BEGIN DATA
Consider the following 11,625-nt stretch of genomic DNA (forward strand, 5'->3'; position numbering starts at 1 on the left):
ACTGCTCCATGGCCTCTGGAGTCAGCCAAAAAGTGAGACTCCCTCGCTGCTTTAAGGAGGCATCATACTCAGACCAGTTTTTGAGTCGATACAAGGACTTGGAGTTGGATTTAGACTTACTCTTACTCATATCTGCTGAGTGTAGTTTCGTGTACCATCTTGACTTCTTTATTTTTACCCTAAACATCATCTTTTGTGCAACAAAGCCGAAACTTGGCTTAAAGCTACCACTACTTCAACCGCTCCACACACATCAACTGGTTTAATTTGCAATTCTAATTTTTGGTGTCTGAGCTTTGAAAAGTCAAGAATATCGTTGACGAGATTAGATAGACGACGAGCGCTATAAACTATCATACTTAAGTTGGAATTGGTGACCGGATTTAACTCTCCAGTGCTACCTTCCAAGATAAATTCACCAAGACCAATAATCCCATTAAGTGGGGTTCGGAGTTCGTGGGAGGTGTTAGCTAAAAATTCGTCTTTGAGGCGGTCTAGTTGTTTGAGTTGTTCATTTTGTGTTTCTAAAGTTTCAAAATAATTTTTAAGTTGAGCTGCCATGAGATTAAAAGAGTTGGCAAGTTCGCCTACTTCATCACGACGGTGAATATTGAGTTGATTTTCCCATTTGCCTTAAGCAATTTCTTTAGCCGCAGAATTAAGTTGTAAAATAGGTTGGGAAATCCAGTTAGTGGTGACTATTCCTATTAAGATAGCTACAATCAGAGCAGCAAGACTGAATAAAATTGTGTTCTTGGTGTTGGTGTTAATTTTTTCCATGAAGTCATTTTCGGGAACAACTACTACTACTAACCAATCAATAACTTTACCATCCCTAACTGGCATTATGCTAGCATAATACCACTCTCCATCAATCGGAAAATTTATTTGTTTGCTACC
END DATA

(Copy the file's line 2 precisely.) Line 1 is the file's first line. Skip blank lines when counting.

ACTGCTCCATGGCCTCTGGAGTCAGCCAAAAAGTGAGACTCCCTCGCTGCTTTAAGGAGGCATCATACTCAGACCAGTTTTTGAGTCGATACAAGGACTTGGAGTTGGATTTAGACTTACTCTTACTCATATCTGCTGAGTGTAGTTTCGTGTACCATCTTGACTTCTTTATTTTTACCCTAAACATCATCTTTTGTGCAACAAAGCCGAAACTTGGCTTAAAGCTACCACTACTTCAACCGCTCCACACACATCAACTGGTTTAATTTGCAATTCTAATTTTTGGTGTCTGAGCTTTGAAAAGTCAAGAATATCGTTGACGAGATTAGATAGACGACGAGCGCTATAAACTATCATACTTAAGTTGGAATTGGTGACCGGATTTAACTCTCCAGTGCTACCTTCCAAGATAAATTCACCAAGACCAATAATCCCATTAAGTGGGGTTCGGAGTTCGTGGGAGGTGTTAGCTAAAAATTCGTCTTTGAGGCGGTCTAGTTGTTTGAGTTGTTCATTTTGTGTTTCTAAAGTTTCAAAATAATTTTTAAGTTGAGCTGCCATGAGATTAAAAGAGTTGGCAAGTTCGCCTACTTCATCACGACGGTGAATATTGAGTTGATTTTCCCATTTGCCTTAAGCAATTTCTTTAGCCGCAGAATTAAGTTGTAAAATAGGTTGGGAAATCCAGTTAGTGGTGACTATTCCTATTAAGATAGCTACAATCAGAGCAGCAAGACTGAATAAAATTGTGTTCTTGGTGTTGGTGTTAATTTTTTCCATGAAGTCATTTTCGGGAACAACTACTACTACTAACCAATCAATAACTTTACCATCCCTAACTGGCATTATGCTAGCATAATACCACTCTCCATCAATCGGAAAATTTATTTGTTTGCTACC